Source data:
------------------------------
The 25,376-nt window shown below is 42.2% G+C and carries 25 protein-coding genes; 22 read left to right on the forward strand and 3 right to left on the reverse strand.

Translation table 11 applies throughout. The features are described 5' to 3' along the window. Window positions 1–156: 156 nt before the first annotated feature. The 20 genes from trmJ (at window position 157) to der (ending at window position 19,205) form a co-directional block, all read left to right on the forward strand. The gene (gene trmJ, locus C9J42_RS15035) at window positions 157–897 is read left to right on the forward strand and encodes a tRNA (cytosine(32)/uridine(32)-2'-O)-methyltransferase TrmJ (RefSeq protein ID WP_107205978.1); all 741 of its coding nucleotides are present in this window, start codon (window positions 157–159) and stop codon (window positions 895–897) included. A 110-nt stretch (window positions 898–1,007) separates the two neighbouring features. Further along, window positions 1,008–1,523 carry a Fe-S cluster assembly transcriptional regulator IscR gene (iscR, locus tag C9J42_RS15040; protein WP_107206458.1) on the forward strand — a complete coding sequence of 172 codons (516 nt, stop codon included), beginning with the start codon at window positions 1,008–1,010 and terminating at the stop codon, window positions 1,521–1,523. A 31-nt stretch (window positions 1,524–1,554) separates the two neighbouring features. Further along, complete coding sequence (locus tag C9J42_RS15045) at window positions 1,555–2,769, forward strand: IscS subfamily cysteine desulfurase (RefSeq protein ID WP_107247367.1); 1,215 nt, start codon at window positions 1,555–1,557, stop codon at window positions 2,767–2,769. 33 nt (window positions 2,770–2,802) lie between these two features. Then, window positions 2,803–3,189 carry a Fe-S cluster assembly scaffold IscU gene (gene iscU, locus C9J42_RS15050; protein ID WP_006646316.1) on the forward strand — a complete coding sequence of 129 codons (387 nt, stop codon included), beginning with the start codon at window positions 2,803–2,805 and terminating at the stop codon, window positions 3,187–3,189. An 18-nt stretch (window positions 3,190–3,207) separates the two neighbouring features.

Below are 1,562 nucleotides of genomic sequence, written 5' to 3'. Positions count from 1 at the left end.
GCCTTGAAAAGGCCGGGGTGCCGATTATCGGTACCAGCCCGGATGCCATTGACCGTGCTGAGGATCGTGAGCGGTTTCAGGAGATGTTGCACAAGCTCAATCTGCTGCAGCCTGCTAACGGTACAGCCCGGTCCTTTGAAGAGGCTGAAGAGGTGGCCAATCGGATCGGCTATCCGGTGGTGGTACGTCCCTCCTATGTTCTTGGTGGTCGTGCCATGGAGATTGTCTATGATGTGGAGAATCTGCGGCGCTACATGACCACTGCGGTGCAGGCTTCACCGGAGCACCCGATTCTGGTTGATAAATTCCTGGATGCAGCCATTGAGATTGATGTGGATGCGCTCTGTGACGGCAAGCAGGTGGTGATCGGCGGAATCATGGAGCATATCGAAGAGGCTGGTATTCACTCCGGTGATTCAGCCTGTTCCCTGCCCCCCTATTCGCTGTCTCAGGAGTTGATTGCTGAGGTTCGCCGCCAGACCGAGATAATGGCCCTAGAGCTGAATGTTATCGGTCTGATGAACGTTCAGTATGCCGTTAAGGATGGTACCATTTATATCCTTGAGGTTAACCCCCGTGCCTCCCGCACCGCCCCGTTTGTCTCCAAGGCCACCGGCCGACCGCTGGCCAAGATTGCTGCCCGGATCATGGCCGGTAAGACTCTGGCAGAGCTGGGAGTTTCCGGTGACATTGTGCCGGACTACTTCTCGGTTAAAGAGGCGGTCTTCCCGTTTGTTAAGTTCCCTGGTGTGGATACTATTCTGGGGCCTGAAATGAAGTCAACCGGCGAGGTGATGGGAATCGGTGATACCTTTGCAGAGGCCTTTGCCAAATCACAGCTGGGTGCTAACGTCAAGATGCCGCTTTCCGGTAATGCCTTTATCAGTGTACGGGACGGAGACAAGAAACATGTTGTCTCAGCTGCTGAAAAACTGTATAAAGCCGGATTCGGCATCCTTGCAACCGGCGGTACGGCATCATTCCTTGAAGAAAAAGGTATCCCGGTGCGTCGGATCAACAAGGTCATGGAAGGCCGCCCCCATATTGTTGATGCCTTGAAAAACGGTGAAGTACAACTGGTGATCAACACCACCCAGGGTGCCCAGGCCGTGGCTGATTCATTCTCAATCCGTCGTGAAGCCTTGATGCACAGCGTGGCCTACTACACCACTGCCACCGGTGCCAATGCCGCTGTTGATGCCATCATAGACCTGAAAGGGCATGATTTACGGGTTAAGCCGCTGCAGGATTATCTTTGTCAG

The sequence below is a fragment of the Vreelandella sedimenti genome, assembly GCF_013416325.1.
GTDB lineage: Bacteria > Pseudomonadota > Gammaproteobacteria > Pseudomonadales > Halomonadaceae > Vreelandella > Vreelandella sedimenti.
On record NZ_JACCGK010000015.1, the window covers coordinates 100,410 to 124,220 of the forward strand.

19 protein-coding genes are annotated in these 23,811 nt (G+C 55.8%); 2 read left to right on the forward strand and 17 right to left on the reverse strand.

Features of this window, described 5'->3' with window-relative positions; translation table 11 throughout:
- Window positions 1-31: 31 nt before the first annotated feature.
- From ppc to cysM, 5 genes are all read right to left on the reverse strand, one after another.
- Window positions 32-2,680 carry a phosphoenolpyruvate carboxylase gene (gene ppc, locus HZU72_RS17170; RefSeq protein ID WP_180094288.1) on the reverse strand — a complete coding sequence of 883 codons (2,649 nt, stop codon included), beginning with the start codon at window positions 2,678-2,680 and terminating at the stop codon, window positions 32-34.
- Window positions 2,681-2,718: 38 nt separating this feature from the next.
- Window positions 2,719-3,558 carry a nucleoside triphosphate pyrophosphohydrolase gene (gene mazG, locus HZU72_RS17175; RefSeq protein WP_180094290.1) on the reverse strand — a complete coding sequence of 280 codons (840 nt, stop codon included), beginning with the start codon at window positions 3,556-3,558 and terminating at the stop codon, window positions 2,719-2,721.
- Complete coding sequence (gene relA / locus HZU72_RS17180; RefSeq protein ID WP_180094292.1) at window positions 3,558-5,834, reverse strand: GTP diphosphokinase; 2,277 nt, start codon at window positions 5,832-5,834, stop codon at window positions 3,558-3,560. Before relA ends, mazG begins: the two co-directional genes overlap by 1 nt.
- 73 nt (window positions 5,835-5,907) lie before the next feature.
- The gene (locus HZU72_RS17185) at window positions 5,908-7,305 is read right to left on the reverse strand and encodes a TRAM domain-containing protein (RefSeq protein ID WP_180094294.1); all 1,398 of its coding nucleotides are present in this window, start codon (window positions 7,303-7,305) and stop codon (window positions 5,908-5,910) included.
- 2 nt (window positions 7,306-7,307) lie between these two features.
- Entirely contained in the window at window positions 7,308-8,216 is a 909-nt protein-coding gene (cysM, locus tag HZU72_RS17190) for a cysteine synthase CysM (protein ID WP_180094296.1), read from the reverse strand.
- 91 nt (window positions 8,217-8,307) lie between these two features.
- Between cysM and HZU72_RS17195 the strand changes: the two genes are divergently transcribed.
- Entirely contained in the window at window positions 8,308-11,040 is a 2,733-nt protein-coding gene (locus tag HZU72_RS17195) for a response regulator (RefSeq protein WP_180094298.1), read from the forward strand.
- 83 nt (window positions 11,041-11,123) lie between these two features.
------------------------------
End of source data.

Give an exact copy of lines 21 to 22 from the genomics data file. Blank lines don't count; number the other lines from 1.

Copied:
- Between cysM and HZU72_RS17195 the strand changes: the two genes are divergently transcribed.
- Entirely contained in the window at window positions 8,308-11,040 is a 2,733-nt protein-coding gene (locus tag HZU72_RS17195) for a response regulator (RefSeq protein WP_180094298.1), read from the forward strand.